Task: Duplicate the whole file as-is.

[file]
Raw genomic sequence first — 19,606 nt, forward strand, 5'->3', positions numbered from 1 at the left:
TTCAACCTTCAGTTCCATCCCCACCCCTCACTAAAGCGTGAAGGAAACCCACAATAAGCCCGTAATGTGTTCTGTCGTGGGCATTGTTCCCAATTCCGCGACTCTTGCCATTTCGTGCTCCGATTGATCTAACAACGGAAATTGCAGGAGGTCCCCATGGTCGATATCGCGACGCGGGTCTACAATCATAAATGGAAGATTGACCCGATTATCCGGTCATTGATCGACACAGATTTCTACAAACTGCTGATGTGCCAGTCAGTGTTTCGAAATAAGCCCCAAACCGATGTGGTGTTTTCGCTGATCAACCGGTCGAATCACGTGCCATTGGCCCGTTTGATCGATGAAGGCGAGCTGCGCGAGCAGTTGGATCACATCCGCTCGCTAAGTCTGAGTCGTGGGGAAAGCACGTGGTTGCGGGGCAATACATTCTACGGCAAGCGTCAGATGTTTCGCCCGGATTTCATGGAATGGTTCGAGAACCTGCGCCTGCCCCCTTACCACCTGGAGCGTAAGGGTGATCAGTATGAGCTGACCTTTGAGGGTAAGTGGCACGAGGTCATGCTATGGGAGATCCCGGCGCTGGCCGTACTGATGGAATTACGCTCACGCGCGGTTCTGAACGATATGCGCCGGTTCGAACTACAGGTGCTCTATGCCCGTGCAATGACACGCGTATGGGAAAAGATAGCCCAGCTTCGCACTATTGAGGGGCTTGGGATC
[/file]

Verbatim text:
Raw genomic sequence first — 19,606 nt, forward strand, 5'->3', positions numbered from 1 at the left:
TTCAACCTTCAGTTCCATCCCCACCCCTCACTAAAGCGTGAAGGAAACCCACAATAAGCCCGTAATGTGTTCTGTCGTGGGCATTGTTCCCAATTCCGCGACTCTTGCCATTTCGTGCTCCGATTGATCTAACAACGGAAATTGCAGGAGGTCCCCATGGTCGATATCGCGACGCGGGTCTACAATCATAAATGGAAGATTGACCCGATTATCCGGTCATTGATCGACACAGATTTCTACAAACTGCTGATGTGCCAGTCAGTGTTTCGAAATAAGCCCCAAACCGATGTGGTGTTTTCGCTGATCAACCGGTCGAATCACGTGCCATTGGCCCGTTTGATCGATGAAGGCGAGCTGCGCGAGCAGTTGGATCACATCCGCTCGCTAAGTCTGAGTCGTGGGGAAAGCACGTGGTTGCGGGGCAATACATTCTACGGCAAGCGTCAGATGTTTCGCCCGGATTTCATGGAATGGTTCGAGAACCTGCGCCTGCCCCCTTACCACCTGGAGCGTAAGGGTGATCAGTATGAGCTGACCTTTGAGGGTAAGTGGCACGAGGTCATGCTATGGGAGATCCCGGCGCTGGCCGTACTGATGGAATTACGCTCACGCGCGGTTCTGAACGATATGCGCCGGTTCGAACTACAGGTGCTCTATGCCCGTGCAATGACACGCGTATGGGAAAAGATAGCCCAGCTTCGCACTATTGAGGGGCTTGGGATC